Friday, 18 July 2014

In Fine Style: The Art of Tudor and Stuart Fashion

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Top | H&M tee printed by Helen
Shorts | Miss Selfridge
Bag | Zara

This week I felt totally under dressed as I visited the fantastic In Fine Style: The Art of Tudor and Stuart Fashion exhibition at The Queen's Gallery, Holyrood Palace.

I know I love vintage but this period is waaay beyond anything I thought could inspire modern garb. Although I know a little about the clothing of the times, it was incredible to see the transition through these periods in one space. Admittedly slower moving than our modern fast fashion, there are distinct peaks in the materials used, cuts of fabric, embellishment, hairstyles and beards favoured. The exhibition brings this to life with huge beautifully illustrated modern canvases that mirror modern fashion designers' sketchbooks. These are slotted alongside the original oil paintings and pieces.  The guidebook is cleverly designed as a modern glossy fashion magazine with the 'trends' of the times (as explained in my June round up post). While I adored the book, the luster and detail of the paintings is sensational and really has to be seen in the flesh.

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My favourite pieces all surrounded the clothing of children. There is a tiny suit of armour worn by a 12 year old prince into battle, which is startling to see. I also like the story of 'breeching' for boys. I already knew of this tradition but it was fascinating to see the formal portraits commissioned to mark what was clearly a momentous occasion. Most interesting for me was the addition of reins in children's clothing. I didn't realise these matching inbuilt straps had any function but it really makes sense- I'm all for walking leads on children! Perhaps this is the one trend to bring back? Apart from the outlandish ruff, of course.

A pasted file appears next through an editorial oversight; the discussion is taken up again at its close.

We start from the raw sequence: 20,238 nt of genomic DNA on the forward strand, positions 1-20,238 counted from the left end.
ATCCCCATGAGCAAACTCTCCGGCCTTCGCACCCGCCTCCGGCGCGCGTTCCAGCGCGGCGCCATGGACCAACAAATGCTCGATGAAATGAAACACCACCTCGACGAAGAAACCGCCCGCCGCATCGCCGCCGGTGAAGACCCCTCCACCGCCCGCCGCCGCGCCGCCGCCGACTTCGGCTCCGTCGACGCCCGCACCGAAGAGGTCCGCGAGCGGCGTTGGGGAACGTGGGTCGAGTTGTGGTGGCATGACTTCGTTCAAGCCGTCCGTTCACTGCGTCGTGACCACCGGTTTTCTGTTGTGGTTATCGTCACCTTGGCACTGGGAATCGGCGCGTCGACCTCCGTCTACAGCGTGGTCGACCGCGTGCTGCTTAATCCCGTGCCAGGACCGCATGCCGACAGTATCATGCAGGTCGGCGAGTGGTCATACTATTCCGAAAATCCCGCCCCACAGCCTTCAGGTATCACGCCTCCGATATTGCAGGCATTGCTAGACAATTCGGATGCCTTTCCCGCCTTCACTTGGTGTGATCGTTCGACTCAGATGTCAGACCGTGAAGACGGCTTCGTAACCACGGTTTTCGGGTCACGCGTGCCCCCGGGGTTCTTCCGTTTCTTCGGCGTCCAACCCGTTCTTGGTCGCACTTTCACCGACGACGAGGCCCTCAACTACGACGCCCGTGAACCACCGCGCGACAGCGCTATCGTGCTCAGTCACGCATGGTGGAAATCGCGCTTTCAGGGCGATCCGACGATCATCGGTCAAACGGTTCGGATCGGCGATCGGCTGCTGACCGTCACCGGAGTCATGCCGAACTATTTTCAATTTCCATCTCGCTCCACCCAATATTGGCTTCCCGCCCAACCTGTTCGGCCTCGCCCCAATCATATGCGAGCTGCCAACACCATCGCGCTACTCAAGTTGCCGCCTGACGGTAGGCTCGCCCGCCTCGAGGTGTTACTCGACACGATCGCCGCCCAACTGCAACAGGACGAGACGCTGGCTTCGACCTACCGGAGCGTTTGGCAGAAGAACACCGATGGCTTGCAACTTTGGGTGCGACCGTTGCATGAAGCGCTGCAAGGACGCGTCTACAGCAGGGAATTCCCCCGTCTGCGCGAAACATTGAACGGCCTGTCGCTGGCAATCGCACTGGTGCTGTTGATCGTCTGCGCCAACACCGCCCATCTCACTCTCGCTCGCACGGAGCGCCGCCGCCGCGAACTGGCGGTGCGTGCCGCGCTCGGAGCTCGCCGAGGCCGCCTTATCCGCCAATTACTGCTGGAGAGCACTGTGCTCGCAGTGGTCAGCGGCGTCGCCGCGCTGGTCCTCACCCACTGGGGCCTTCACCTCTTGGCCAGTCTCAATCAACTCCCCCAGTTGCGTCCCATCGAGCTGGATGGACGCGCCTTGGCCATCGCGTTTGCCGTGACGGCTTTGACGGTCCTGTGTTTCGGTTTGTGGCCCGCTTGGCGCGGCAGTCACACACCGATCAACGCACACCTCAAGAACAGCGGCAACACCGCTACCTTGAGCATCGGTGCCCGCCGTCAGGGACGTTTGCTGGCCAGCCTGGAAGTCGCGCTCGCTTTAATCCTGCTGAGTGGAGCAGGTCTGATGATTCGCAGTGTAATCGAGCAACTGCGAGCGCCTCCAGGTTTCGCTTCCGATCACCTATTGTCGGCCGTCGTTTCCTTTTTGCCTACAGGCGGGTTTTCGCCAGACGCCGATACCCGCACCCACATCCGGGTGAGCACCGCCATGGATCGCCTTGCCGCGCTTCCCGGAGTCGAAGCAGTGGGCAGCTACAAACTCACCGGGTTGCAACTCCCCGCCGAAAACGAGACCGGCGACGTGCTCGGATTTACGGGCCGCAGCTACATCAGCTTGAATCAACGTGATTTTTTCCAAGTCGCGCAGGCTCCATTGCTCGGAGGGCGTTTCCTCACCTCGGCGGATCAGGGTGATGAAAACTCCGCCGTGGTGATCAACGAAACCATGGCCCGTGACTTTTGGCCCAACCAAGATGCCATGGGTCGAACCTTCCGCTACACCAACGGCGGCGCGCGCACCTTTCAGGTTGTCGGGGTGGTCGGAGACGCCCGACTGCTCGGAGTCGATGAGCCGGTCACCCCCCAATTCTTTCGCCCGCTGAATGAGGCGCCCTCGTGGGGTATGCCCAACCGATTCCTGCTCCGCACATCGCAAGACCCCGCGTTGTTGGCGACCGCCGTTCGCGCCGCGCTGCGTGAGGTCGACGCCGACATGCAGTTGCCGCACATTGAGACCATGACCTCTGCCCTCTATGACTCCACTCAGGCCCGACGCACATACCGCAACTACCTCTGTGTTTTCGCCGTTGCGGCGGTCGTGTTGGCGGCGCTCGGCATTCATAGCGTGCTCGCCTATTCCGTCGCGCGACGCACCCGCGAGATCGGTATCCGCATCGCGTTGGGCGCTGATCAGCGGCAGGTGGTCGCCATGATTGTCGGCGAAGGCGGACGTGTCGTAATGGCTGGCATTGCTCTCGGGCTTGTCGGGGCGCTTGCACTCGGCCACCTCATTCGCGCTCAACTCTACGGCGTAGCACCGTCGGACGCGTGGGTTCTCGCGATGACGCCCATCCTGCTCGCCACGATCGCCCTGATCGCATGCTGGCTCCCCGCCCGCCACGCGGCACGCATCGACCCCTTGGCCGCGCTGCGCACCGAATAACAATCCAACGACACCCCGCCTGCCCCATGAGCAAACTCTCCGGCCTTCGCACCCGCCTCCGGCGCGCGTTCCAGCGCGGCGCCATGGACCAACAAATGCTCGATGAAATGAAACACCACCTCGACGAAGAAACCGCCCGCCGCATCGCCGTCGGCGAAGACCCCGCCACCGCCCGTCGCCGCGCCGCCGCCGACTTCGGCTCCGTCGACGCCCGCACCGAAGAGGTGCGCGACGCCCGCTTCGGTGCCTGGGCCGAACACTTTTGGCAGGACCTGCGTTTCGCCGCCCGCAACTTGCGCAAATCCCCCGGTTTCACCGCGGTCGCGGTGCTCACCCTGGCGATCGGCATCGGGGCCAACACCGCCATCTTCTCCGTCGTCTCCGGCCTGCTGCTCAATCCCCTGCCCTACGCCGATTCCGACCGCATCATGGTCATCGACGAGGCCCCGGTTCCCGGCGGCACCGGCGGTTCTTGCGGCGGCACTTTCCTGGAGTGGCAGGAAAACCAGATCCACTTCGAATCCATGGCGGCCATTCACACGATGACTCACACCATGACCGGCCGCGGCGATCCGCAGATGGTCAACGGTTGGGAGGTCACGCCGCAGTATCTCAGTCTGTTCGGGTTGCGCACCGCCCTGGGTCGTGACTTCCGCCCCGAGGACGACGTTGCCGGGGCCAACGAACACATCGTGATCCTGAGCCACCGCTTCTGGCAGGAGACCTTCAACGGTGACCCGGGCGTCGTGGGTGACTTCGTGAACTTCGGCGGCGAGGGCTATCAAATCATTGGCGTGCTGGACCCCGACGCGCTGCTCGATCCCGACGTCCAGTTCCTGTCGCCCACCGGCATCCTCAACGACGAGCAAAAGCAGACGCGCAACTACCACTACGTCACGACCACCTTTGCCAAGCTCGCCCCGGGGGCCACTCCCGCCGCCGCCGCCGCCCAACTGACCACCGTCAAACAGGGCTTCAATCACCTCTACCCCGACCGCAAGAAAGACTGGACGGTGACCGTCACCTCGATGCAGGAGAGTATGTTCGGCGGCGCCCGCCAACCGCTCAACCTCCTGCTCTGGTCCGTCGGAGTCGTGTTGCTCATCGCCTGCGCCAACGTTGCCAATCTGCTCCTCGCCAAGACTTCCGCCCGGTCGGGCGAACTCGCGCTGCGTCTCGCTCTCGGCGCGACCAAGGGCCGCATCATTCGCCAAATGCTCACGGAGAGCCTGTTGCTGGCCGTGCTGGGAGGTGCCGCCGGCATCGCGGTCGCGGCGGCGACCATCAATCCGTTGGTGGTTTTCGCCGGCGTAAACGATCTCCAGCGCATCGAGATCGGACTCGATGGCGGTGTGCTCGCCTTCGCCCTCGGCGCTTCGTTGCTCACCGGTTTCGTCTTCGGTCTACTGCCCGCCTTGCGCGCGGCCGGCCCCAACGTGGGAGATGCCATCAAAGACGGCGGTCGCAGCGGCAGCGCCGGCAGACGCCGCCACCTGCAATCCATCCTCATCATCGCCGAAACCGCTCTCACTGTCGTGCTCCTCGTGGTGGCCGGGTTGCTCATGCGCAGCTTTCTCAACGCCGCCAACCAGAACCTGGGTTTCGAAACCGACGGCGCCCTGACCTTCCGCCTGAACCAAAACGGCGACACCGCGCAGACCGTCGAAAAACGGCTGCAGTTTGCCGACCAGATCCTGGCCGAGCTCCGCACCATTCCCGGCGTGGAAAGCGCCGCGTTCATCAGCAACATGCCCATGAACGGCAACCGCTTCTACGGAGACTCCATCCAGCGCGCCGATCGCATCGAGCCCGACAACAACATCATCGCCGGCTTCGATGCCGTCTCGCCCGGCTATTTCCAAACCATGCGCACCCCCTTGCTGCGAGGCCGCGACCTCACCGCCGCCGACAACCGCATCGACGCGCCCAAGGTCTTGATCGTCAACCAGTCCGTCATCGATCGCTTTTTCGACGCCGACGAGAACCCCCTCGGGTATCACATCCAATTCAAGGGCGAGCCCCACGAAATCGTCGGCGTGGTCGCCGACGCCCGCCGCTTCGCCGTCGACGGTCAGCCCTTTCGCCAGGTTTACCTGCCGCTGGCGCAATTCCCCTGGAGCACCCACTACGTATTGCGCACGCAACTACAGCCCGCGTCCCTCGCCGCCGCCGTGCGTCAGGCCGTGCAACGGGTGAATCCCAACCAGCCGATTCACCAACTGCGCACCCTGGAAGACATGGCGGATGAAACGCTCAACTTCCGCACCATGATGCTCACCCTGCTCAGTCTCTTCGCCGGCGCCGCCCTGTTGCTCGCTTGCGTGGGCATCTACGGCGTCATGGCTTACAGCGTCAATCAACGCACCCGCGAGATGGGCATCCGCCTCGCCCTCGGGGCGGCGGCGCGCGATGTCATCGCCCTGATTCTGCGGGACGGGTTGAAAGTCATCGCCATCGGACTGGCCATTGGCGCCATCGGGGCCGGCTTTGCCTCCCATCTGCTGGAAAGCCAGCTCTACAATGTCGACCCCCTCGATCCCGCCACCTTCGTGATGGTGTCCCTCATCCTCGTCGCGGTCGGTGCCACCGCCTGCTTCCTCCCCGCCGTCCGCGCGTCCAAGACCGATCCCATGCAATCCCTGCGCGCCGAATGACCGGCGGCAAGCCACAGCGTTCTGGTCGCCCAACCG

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One of the coolest things I discovered was that people used mica overlays on their miniatures to change the look of their portraits. I couldn't resist trying it out- I look pretty damn good in a beard!

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If you are feeling jealous you can make your own by downloading the app here

In all seriousness, the laces, jewels and descriptions were brilliantly curated. I recommend that anyone with an interest in fashion history should make it down. You'll have to be quick though- this is the last weekend!
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